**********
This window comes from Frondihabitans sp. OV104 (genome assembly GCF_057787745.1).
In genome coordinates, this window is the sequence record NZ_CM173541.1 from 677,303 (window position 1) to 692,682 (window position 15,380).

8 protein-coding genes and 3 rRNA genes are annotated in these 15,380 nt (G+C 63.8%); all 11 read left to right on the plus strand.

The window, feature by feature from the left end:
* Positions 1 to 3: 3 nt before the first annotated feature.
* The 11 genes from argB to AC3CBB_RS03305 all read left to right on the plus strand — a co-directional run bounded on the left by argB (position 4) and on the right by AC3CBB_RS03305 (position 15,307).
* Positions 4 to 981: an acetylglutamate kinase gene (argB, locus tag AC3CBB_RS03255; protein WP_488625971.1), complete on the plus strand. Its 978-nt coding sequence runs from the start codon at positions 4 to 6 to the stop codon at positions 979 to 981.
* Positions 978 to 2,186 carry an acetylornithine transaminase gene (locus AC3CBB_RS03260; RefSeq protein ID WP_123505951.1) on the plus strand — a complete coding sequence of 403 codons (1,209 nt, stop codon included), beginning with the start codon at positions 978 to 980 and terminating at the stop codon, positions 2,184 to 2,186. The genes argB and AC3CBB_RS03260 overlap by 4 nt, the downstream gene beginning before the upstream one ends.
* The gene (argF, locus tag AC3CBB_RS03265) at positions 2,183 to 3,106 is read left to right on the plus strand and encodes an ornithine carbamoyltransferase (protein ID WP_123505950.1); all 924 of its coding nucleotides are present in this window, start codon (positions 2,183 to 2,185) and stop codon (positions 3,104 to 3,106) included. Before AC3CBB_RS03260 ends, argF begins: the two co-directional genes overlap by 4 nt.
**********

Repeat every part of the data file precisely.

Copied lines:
This window comes from Frondihabitans sp. OV104 (genome assembly GCF_057787745.1).
In genome coordinates, this window is the sequence record NZ_CM173541.1 from 677,303 (window position 1) to 692,682 (window position 15,380).

8 protein-coding genes and 3 rRNA genes are annotated in these 15,380 nt (G+C 63.8%); all 11 read left to right on the plus strand.

The window, feature by feature from the left end:
* Positions 1 to 3: 3 nt before the first annotated feature.
* The 11 genes from argB to AC3CBB_RS03305 all read left to right on the plus strand — a co-directional run bounded on the left by argB (position 4) and on the right by AC3CBB_RS03305 (position 15,307).
* Positions 4 to 981: an acetylglutamate kinase gene (argB, locus tag AC3CBB_RS03255; protein WP_488625971.1), complete on the plus strand. Its 978-nt coding sequence runs from the start codon at positions 4 to 6 to the stop codon at positions 979 to 981.
* Positions 978 to 2,186 carry an acetylornithine transaminase gene (locus AC3CBB_RS03260; RefSeq protein ID WP_123505951.1) on the plus strand — a complete coding sequence of 403 codons (1,209 nt, stop codon included), beginning with the start codon at positions 978 to 980 and terminating at the stop codon, positions 2,184 to 2,186. The genes argB and AC3CBB_RS03260 overlap by 4 nt, the downstream gene beginning before the upstream one ends.
* The gene (argF, locus tag AC3CBB_RS03265) at positions 2,183 to 3,106 is read left to right on the plus strand and encodes an ornithine carbamoyltransferase (protein ID WP_123505950.1); all 924 of its coding nucleotides are present in this window, start codon (positions 2,183 to 2,185) and stop codon (positions 3,104 to 3,106) included. Before AC3CBB_RS03260 ends, argF begins: the two co-directional genes overlap by 4 nt.